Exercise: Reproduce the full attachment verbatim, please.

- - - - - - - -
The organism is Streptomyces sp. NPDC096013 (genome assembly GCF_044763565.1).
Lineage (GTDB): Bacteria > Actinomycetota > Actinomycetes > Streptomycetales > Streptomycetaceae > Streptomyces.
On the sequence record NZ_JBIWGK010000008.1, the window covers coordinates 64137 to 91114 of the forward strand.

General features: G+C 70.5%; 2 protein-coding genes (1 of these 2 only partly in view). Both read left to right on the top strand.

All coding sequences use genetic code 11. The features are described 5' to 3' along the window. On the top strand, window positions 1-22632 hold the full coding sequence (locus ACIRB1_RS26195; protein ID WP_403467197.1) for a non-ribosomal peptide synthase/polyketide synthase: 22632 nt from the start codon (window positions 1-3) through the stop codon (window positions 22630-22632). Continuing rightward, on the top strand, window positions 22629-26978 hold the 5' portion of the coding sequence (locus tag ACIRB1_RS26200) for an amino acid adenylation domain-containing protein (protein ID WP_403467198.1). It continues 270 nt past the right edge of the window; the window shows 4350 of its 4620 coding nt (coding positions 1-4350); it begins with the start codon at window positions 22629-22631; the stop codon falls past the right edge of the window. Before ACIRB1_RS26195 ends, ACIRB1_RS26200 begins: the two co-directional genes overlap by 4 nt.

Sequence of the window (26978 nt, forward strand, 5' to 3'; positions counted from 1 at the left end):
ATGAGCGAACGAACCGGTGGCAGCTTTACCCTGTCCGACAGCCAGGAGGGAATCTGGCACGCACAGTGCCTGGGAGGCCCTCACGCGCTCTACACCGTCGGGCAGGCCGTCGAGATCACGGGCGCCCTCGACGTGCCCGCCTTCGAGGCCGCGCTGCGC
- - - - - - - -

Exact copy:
The organism is Streptomyces sp. NPDC096013 (genome assembly GCF_044763565.1).
Lineage (GTDB): Bacteria > Actinomycetota > Actinomycetes > Streptomycetales > Streptomycetaceae > Streptomyces.
On the sequence record NZ_JBIWGK010000008.1, the window covers coordinates 64137 to 91114 of the forward strand.

General features: G+C 70.5%; 2 protein-coding genes (1 of these 2 only partly in view). Both read left to right on the top strand.

All coding sequences use genetic code 11. The features are described 5' to 3' along the window. On the top strand, window positions 1-22632 hold the full coding sequence (locus ACIRB1_RS26195; protein ID WP_403467197.1) for a non-ribosomal peptide synthase/polyketide synthase: 22632 nt from the start codon (window positions 1-3) through the stop codon (window positions 22630-22632). Continuing rightward, on the top strand, window positions 22629-26978 hold the 5' portion of the coding sequence (locus tag ACIRB1_RS26200) for an amino acid adenylation domain-containing protein (protein ID WP_403467198.1). It continues 270 nt past the right edge of the window; the window shows 4350 of its 4620 coding nt (coding positions 1-4350); it begins with the start codon at window positions 22629-22631; the stop codon falls past the right edge of the window. Before ACIRB1_RS26195 ends, ACIRB1_RS26200 begins: the two co-directional genes overlap by 4 nt.

Sequence of the window (26978 nt, forward strand, 5' to 3'; positions counted from 1 at the left end):
ATGAGCGAACGAACCGGTGGCAGCTTTACCCTGTCCGACAGCCAGGAGGGAATCTGGCACGCACAGTGCCTGGGAGGCCCTCACGCGCTCTACACCGTCGGGCAGGCCGTCGAGATCACGGGCGCCCTCGACGTGCCCGCCTTCGAGGCCGCGCTGCGC